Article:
Senate Transportation Committee advances bill to address traffic safety

The Senate Transportation committee on Thursday voted unanimously to create a “Vision Zero Task Force” to address the state’s traffic safety crisis.

Senator Patrick Diegnan and Assemblyman Rob Karabinchak, who both represent the 18th Legislative District, sponsored the legislation in their respective houses.

The 21-member task force would study, examine, and review all aspects of traffic safety with a particular focus on access, equity, and mobility for all road users using the “safe system approach,” and advise the governor, legislature, and Department of Transportation regarding policies, programs, research, and priorities to help achieve the goal of eliminating traffic fatalities and catastrophic injuries.

“New Jersey is committed to improving road safety to reduce traffic fatalities and serious injuries from crashes,” Diegnan and Karabinchak said in a joint statement. “Traffic fatalities on our state’s roadways have increased in 2022 for the third consecutive year. New Jersey is the country’s most densely populated state and among our nation’s most traveled. Continued efforts to evaluate traffic safety and transportation system designs with the goal of reducing crashes must be a top priority for our state.”

According to the New Jersey State Police, 526 fatalities have occurred on state roadways this year, an increase from 481 traffic-related deaths in 2021 and 415 such fatalities in 2020.

More than 30 percent of the 1,421 people who died on New Jersey roadways since January 2020 are pedestrians and cyclists. Last year was the deadliest since 1989 for pedestrians in the Garden State, which is the 19th deadliest nationwide for pedestrians, according to Smart Growth America’s Dangerous by Design report.

“The need for this task force stands out clearly as we witness the terrible rise in traffic fatalities in our state and across the country,” New Jersey Bike and Walk Coalition Executive Director Debra Kagan said during the committee meeting.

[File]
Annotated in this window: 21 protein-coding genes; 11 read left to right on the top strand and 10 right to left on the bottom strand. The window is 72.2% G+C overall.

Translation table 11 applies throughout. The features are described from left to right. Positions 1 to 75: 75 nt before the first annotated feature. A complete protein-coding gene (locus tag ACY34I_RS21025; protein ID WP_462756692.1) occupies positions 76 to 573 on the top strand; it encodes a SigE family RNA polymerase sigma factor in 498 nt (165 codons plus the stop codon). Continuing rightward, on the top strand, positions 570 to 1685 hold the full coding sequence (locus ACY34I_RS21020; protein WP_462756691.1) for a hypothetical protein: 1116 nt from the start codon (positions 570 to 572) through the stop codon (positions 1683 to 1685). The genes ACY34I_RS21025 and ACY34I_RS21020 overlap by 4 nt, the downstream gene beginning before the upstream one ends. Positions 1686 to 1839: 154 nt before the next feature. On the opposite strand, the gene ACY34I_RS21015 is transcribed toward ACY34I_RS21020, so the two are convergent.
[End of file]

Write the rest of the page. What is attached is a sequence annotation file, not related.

“This crisis is statewide, hitting urban, suburban, and rural areas and our most vulnerable road users and marginalized communities continue to bear the brunt of this public health crisis. While our state agencies are implementing various countermeasures, our road fatalities continue to climb. The question before us is, what do we need to do to turn the tide and get to zero deaths and serious injuries on our roads?”

First implemented in Europe more than three decades ago and gaining momentum in the United States, Vision Zero is a strategy using the “safe system approach,” which the U.S. Department of Transportation adopted for evaluating traffic safety and designing a transportation system by prioritizing roadway design, focusing on speed management, ensuring equitable enforcement, and utilizing impactful education strategies.

The “Vision Zero Task Force,” whose membership would include representatives of various state agencies and the public, would provide advice and assistance to county and municipal governments to develop their own Vision Zero plans.

Under the direction of County Commissioner Director Ronald Rios, Middlesex County is investing in transportation safety and launching a “Vision Zero” initiative aimed at reducing the number and severity of motor vehicle crashes county-wide.

“Traffic fatalities are a public health crisis facing our state,” Sonia Szczesna, director of Active Transportation for the Tri-State Transportation Campaign and a founding member of the Vision Zero New Jersey Alliance, said during Thursday’s meeting.

“We’ve been seeing the rate of death on our roads continue to rise at an alarming rate. And while this has been a national trend, New Jersey has seen an increase that’s nearly double the national average. This is an issue for all New Jerseyans, but it’s one that also disproportionately impacts low-income communities and communities of color.”

The “Vision Zero Task Force” legislation has been referred to the Assembly Transportation and Independent Authorities Committee and will be considered for a vote in the full Senate.

The Senate Transportation Committee heard moving testimony from state residents (Sangeeta Badlani, Pam O’Donnell, Wendy Kukowski) whose loved ones died as victims on New Jersey roadways, and equally powerful remarks from a survivor (Arland Macasieb) and first responder (Stephen Dunn), all of who are members of Families for Safe Streets New Jersey. An audio replay of the testimony, including comments from advocate Jim Hunt, can be heard in its entirety here beginning at the 18-minute mark.

“It’s too easy to let this problem become one about statistics,” Szczesna said, noting Thursday’s testimony humanized the data. “In reality, each and every one of the people killed on the roads in New Jersey have a family, a community, a network. And their loss has huge impacts on the communities.”

“Now is the moment to act quickly to address this issue head on and prevent the continued tragic loss of life on the roads.”

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